CHARLOTTESVILLE, Va. (WVIR) - People in Charlottesville are pushing businesses to make sure their workers earn a living wage. On Monday, the new-formed Living Wage Coalition of Central Virginia recognized employers already paying at least $15 an hour, and the group is challenging other businesses to do the same.

Monday’s ceremony was held here at the Freedom of Speech Wall. Several businesses from the Charlottesville area were on hand to receive their awards, but the goal is to spread the word about the importance of a living wage. The message was simple - pay a living wage.

"They're working so hard and they're doing everything right, but still are not able to make ends meet,” said Kim Crater, Virginia Interfaith Center for Public Policy (VICPP) chapter chair.

For some people in the Charlottesville area, it doesn't matter how many hours they work, when their pay is under a sustainable living wage.

"Charlottesville is an expensive place to live, especially with the housing costs here. The median rent for an apartment here is $1,237 a month and if you earn minimum wage, you only make $20 more than that a month,” said Crater.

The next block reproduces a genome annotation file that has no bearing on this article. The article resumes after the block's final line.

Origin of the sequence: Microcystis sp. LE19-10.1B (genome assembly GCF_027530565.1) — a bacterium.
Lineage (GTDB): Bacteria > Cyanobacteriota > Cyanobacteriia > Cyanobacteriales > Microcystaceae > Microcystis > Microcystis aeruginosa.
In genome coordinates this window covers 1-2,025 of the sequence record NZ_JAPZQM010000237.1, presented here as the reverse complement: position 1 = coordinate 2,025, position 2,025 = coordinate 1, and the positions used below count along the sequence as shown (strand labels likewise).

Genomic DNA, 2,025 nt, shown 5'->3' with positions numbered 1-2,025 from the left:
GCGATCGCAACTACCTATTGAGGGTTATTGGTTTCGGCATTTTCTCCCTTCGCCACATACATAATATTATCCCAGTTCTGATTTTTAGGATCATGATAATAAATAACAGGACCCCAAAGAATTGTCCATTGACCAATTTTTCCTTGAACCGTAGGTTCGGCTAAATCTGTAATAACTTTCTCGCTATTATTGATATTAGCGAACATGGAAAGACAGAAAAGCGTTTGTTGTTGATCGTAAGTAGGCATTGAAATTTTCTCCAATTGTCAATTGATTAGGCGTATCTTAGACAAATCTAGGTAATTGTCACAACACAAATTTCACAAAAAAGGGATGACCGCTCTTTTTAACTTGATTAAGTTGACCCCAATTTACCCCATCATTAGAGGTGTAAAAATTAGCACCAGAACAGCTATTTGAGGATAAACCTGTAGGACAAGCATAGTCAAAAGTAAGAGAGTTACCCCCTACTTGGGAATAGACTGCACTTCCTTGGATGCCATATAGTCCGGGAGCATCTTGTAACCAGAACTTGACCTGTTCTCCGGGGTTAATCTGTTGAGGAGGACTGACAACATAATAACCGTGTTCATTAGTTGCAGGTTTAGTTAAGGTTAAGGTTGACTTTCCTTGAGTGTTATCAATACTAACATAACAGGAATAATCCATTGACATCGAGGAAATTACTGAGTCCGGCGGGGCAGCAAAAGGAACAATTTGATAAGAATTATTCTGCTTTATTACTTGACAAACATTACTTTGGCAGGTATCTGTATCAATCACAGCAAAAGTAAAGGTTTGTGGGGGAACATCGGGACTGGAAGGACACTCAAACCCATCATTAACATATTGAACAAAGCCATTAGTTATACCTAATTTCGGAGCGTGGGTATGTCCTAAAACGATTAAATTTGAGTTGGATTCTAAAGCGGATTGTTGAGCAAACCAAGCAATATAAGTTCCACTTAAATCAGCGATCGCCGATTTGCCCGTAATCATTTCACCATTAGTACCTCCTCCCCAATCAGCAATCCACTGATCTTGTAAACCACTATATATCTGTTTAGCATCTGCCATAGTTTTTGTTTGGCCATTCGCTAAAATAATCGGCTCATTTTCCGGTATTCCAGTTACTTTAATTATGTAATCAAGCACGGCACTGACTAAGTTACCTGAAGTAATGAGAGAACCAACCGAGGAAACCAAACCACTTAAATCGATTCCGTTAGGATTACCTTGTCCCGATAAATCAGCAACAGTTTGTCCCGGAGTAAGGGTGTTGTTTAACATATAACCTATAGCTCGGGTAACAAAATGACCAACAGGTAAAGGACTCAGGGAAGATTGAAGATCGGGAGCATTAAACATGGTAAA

That's why some businesses already pay their workers $15 an hour. The Living Wage Coalition of Central Virginia awarded them a certificate and sticker Monday for their efforts.  

"It's an honor to be recognized and we will continue to do our part and make sure we are vocal and sharing this information with others,” said Aleen Carey, senior manager of philanthropy and communications at the Center for Nonprofit Excellence.

Some operations said it's difficult to pay a living wage due to other expenses.

"Especially for nonprofits - you do have an issue of budgeting and so you're looking at costs for all of your programs and of course for those who are running those programs,” said Carey.

Experts and businesses agree tackling the issue means evaluating several other factors.

"Sometimes society interprets poverty as a moral problem that's something wrong with people who can't support themselves. It's not always that,” said Crater.  

“The issue of living wage is actually a diversity, equity, and diversion issue as we are looking at leading practices across the country and in our area,” said Carey.

Organizers at the ceremony said the community can help by talking with owners and employees to find out if they make a living wage, and supporting the businesses that do.